is correct. Place a club on the ground

and feel that your feet and shoulders

are on a parallel line. Unlike your

grip, alignment can get out of whack

pretty easily. Choose a few fake

targets and see where you are lined

up. You may be surprised to find

that you are aiming way right or left

of your intended target. Luckily, it

only takes a little while to get this

worked out. You’ll want to check this

throughout the season.

If you have a full-length mirror,

you can check on all three of these

fundamentals quickly and easily. Once

you are confident in them, you’ll be

ready to play.

Chris Carter is the head PGA

professional at Hillview Golf Course

in North Reading.








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10 >>> SPRING 2020

> > >




Has the

USGA lost its


The USGA and the R&A, golf’s

governing body for Europe, recently

completed a Distance Insight Report

about — you guessed it — the ball

going too far.

They studied how driving distance

has increased in the past century. Their

research went back to about the time

the automobile was invented, 1885.

The 102-page report starts with

“The research in the Distance Insight

Report shows that hitting distances

and lengths of golf courses have

been increasing for more than 100

years. We believe that this continuing

cycle of increases is undesirable and

detrimental to golf’s long-term future.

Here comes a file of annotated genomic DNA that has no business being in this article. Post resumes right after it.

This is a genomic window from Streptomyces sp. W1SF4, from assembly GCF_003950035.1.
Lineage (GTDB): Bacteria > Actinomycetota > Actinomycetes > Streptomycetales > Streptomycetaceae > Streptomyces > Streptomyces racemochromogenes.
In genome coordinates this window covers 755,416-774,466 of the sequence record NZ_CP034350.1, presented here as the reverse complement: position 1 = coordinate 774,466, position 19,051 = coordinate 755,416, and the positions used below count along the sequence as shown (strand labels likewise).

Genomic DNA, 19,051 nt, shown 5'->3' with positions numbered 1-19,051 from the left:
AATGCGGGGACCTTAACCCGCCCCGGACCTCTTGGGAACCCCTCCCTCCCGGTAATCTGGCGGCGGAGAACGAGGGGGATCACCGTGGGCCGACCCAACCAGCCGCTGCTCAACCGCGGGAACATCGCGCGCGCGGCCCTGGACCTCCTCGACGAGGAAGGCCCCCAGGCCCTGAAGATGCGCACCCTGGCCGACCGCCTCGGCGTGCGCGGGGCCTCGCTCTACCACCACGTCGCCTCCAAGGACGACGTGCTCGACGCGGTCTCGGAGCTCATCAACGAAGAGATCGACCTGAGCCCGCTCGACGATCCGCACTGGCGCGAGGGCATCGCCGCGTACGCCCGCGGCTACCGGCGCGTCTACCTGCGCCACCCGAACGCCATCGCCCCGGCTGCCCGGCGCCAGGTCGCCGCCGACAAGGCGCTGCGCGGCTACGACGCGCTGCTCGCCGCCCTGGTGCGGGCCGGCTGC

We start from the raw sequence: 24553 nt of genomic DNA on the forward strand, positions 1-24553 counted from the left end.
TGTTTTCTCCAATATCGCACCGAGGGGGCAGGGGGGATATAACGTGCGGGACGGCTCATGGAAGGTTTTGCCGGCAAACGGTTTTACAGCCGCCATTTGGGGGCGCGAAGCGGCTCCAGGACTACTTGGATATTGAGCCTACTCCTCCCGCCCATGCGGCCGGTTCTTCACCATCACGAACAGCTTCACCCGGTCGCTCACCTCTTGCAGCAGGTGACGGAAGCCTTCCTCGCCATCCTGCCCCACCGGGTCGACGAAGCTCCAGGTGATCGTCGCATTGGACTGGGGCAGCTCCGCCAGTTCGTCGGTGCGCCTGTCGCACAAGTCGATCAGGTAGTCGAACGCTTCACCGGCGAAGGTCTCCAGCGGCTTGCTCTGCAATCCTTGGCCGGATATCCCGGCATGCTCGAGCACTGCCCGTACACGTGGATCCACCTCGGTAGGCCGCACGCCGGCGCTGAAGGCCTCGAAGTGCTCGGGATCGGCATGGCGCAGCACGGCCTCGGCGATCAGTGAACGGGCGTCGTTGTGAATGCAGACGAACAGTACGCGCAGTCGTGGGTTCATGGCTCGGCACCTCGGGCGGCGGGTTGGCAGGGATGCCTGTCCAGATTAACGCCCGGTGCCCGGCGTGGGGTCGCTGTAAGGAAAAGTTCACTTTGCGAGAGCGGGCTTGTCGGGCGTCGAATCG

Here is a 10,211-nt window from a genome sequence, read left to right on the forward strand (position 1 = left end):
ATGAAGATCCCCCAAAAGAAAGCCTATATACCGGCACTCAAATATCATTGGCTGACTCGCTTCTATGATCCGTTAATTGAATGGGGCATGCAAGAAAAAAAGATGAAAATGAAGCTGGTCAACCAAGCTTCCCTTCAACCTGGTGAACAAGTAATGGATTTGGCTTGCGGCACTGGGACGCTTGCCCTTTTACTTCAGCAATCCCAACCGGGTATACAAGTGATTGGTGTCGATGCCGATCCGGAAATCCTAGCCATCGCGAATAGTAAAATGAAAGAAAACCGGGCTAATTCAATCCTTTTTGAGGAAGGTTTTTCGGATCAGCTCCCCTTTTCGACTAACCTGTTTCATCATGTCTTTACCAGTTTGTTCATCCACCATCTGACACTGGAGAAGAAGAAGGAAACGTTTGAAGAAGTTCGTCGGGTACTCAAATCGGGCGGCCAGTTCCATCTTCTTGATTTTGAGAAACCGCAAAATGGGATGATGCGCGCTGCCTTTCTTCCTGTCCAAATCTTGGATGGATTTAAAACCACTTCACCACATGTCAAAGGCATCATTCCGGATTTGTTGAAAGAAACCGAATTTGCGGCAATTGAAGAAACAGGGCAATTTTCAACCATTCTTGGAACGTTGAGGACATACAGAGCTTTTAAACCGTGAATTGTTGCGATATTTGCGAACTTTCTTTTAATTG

"First, the inherent strategic

challenge presented by many golf

courses can be compromised, especially

when those courses cannot become

long enough to keep up with the

increases in the hitting distances of the

golfers who play from their longest tee.

“Second, the overall trend of golf

courses becoming longer has its own

adverse consequences that ultimately

affects golfers at all levels and the

game as a whole.”

The report covers, in detail, the

myriad problems increased hitting

distances creates for both “elite” and

“recreational” players.

I might be off-base, but I think the

only ones hitting the ball too far are

the elite players, who compete on the

professional tours throughout the world.

And their scores aren't much

different than 20 years ago.The

winning score at this year's Arnold

Palmer Invitational at Bay Hill in

Orlando, Fla., was 4 under par. The

field’s scoring average that Saturday

was 76!

OK, the naysayers say that’s just one

tournament. Well, the previous week

at the Honda Classic the winning score

was 6 under par.

The Champion course at PGA

National, where the Honda was played,

had no rough to speak of. I know,

I was there for the final round. Yet

the world's best players struggled.

By noon in the first round, 31 balls

found the water to the right of the 15th

green. The 180-yard hole played to a

3.3 stroke average for the week. The

17th, 148 yards, played to a 3.12 stroke

average. Players were hitting 7 irons to

15 and wedges to 17.

One of the USGA's fears is that

classic courses will become obsolete.

It’s interesting to note, looking at

the winning scores on the few classic

courses the tour plays, these elite

players don’t shoot 20 under like they

do on modern courses.

Today’s Tour competitors play a

“pin-high” game. They have exact

yardages to the pins, dial in those

distances and hit the ball the exact

distance, leaving makeable birdie

putts. On modern courses, pin-high is

good. On classic courses, like many on

the North Shore, pin-high is not where

you want to be. Pin-high can leave you

with an unmakeable 10-foot putt that

breaks 4 feet.

Classic courses will never become

obsolete, certainly not for the